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The 52-week guide to becoming an entrepreneur – Week 12

August 30th, 2013 No comments

IMG_2576This is the twelfth post in my epic journey of going from lawyer to entrepreneur.  You can read the previous entry here, and next week’s entry here.

This week has had a few cancellations in my schedule, and let me tell you, that bonus spare time has been A-MAZE-ING.  The lesson this week is all about creating spaciousness.

When I have spaciousness, in my schedule, in my social life, in my spare time – then I’ve got spontaneity, freedom and, mostly importantly, creativity.

First, I’ve currently created my schedule so that I work Tuesday, Wednesday and Thursday.  That’s not too bad – having Monday and Friday wide open is one way to create space.  But, there’s not a lot of spaciousness on those three days.

What I notice is that by the end of those days, I am draaaaaaawn out.  There’s not a lot of me left.  Up until this point, I’ve been staunchly opposed to working evenings.  I don’t want to work them.  But, now that I’m exploring outside of what is predictable, maybe I’ll find myself a little more nourished and sourced if I include breaks inside my days.

People want to help me and provide a lot of support, which is great.  And, like every entrepreneur probably experiences, I have a desire to work through the problem on my own.  I notice my resistance to people suggesting resources and places I could look, even after all of the work I’ve done with my own coach and on myself as part of my training.  Our survival mechanisms are insidious things…

My job, as a coach and someone that is growing and pushing outside of my comfort zone, is to open up and allow that support.  It’s another way to create spaciousness.  What if I didn’t have to figure out everything on my own?  I know, I know – if you’re an entrepreneur and you just read that, you probably want to tear my “Entrepreneur 4 Life” badge off my shirt, throw it on the ground and stomp on it.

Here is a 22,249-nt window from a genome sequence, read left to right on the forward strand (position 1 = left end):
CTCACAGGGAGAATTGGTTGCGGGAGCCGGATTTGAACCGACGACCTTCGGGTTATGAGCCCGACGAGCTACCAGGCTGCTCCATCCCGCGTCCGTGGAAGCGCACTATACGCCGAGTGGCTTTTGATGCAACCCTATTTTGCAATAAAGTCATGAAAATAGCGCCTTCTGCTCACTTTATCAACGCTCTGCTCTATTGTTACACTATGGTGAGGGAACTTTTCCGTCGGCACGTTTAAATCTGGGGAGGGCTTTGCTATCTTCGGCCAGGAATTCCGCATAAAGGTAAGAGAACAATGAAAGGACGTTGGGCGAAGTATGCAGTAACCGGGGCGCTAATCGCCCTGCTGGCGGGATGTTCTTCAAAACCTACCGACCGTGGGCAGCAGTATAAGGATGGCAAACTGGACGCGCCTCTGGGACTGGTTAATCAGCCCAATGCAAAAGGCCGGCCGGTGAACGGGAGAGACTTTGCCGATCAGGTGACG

But here’s the thing I’ve learned these last three months: the key to being an entrepreneur is not doing it all on your own; it’s asking for, receiving and allowing support.  Doing it on your own is a bankrupt idea.  It’s the tainted version of the american dream that people buy in to because it seems courageous and allows them to operate without delving outside of their comfort zone.  There is something infinitely more powerful when someone is actually willing to get outside of their own ego and humbly ask for support.

Stoic statues make great monuments, but we don’t identify with them.  We identify with humans.  Fallible humans, working to overcome our limitations and create something outside of what is predictable.

So… what was I talking about?

Oh yah.  Spaciousness.

How does that look for me?  I don’t know yet exactly – and I have a feeling it will stay that way until I allow the support being offered.

 

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The 52-week guide to becoming an entrepreneur – Week 11

August 23rd, 2013 1 comment